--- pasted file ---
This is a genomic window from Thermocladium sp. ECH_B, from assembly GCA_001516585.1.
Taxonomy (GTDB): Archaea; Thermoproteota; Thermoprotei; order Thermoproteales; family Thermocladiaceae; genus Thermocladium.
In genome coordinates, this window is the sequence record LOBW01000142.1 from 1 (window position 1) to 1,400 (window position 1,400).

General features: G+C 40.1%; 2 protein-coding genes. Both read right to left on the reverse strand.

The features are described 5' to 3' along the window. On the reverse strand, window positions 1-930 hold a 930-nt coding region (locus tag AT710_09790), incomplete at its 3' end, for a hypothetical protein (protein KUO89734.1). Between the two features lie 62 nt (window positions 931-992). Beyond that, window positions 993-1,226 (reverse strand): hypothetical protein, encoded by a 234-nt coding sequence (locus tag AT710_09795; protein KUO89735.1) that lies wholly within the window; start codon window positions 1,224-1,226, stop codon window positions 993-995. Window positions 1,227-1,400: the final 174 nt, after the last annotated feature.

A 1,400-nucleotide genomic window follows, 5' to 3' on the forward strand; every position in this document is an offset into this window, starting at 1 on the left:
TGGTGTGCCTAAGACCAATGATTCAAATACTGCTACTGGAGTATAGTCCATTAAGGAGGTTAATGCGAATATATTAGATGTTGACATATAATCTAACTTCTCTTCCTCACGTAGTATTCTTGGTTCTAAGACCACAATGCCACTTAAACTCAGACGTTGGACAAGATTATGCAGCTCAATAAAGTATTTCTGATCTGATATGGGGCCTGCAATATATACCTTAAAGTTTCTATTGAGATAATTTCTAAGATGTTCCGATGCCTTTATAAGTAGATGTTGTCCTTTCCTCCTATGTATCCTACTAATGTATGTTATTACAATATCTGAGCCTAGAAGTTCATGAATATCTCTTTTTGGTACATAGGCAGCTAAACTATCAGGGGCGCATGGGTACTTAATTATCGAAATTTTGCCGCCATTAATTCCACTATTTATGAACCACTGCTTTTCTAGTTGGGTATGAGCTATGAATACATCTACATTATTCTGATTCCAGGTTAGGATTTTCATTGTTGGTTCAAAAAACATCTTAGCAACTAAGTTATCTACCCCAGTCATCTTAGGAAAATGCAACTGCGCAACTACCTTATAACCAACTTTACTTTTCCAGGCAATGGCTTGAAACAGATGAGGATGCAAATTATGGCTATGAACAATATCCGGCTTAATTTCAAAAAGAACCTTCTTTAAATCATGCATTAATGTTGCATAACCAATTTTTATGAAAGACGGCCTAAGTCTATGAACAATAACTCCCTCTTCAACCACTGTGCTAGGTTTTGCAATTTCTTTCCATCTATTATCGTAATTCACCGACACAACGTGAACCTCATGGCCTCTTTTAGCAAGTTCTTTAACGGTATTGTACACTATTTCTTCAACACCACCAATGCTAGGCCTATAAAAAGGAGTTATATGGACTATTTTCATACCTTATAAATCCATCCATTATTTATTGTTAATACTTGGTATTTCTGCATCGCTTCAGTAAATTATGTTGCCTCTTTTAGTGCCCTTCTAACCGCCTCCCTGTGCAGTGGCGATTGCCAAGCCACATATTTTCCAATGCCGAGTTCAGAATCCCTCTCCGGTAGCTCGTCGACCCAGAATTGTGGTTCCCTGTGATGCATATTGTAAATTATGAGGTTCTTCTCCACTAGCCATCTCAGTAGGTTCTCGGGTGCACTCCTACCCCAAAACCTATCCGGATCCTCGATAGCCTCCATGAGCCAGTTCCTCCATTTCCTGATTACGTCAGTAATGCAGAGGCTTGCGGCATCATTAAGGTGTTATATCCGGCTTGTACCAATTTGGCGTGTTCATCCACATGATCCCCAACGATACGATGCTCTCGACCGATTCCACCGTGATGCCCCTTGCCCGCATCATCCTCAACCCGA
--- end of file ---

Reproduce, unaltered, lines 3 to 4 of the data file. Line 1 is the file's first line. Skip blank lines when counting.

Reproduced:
In genome coordinates, this window is the sequence record LOBW01000142.1 from 1 (window position 1) to 1,400 (window position 1,400).

General features: G+C 40.1%; 2 protein-coding genes. Both read right to left on the reverse strand.